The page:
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#LiftHCWDeploymentBan: Do private hospital nurses make less than P6000 per month?

The nurses over there are also on a ‘No patient, no pay’ agreement, according to the nurse’s mother. 

Salary is one of the main concerns of health workers in the Philippines, nurses in particular. According to the DOH, an entry-level registered nurse can expect to make around P8,000 to P13,500 a month, and those who work in private hospitals usually don’t even exceed P10,000.

The fight for a significantly higher wage has been going on for many years, but a win isn’t expected anytime soon.

Netizen Nars Benj posted a screenshot from a frustrated mother who showed how much a nurse can save a month.

The mother shared her child’s payslip, who is a nurse, to the Facebook group Santa Rosa, Laguna Official Forum.

The payslip shows that her child’s daily rate is only P373. With all the deductions, her child makes P2,981.61 every 15 days which amounts to a total of around P5,963.22 per month.

The nurse works at the St. James Hospital, Inc in Sta Rosa, Laguna and is assigned to the Intensive Care Unit department where a COVID-19 patient is getting treatment.

The nurses over there are also on a ‘No patient, no pay’ agreement, according to the nurse’s mother.

Sino ba naman ang hindi aalis sa Pinas kung ito lang ang sinasahod niyo sa mga Nurses at HealthCare Workers natin…

Posted by Nars Benj on Sunday, August 9, 2020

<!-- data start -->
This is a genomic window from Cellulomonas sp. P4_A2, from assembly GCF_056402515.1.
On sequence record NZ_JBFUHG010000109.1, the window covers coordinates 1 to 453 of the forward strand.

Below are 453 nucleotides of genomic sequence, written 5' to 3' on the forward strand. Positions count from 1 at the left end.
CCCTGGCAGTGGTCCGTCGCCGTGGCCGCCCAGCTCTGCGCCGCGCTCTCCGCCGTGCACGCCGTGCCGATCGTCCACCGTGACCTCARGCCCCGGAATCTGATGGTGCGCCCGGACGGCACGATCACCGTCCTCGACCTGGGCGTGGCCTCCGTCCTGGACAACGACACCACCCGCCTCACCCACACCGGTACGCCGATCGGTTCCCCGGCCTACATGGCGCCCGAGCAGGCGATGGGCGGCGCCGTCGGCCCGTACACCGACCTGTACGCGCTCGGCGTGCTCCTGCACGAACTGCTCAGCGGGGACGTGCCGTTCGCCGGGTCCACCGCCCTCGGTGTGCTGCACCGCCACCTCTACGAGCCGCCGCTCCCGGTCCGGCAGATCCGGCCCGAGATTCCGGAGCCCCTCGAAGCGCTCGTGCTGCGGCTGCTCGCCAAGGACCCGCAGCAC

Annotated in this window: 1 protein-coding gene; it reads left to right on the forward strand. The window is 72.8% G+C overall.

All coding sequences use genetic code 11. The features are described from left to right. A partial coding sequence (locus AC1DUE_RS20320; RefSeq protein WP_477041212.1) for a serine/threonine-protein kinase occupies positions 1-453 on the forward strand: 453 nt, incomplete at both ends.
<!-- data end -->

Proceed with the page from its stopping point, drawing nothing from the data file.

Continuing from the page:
“Give us what is right and what is due to our Healthcare Workers!” said Nars Benj, and followed it up with “#LiftHCWDeploymentBan!” and “#SG15ForAllNurses!”

The frustrated mother’s post has gone viral, with many nurses sharing the same sentiments about the matter.

The Philippine Overseas Employment Administration’s (POEA) temporary deployment ban on certain health workers is still active.

The resolution covers the following occupations: medical doctor/physician; nurses; microbiologist; medical technologists; clinical analysts; respiratory therapists; pharmacists; laboratory technician; radiologic technician; nursing assistant/aid; operator of medical equipment; supervisor of health services and personal care; repairman of medical-hospital equipment.

“The deployment of health-care workers included in the list above hereby temporarily suspended until the national state of emergency [NSE] is lifted and until Covid-19 related travel restrictions are lifted at the destination countries,” the POEA GB previously stated in its issuance, which was signed last April 2.

At the start of August, the DOH announced that there is a lack of health professional applicants.

“Unfortunately talagang hirap na hirap kami. Madaming posisyon, may pera ang Bayanihan fund kaya lang walang takers. Wala masyadong nagkukuha ng slots na meron tayo,” Health Undersecretary Maria Rosario Vergeire said during a virtual briefing.

“Nung una marami talagang takers. Pero ngayon I think nae-exhaust natin especially here in Metro Manila. Kaya tumitingin pa tayo kung anong ways to increase or augment health workers, especially in hospitals,” Vergeire said.

Vergeire also reminded health workers that they are obliged to serve the country.

“Sana sa panahon na ito, oo natatakot tayo pero magbigay trust tayo na aalagaan naman kayo. Pangalawa ‘yun lang commitment na para makatulong sa bayan,” she said.


The Philippines has now 130,000 confirmed COVID-19 cases.

Written by JO-EST B. TAN

0917 159 6675

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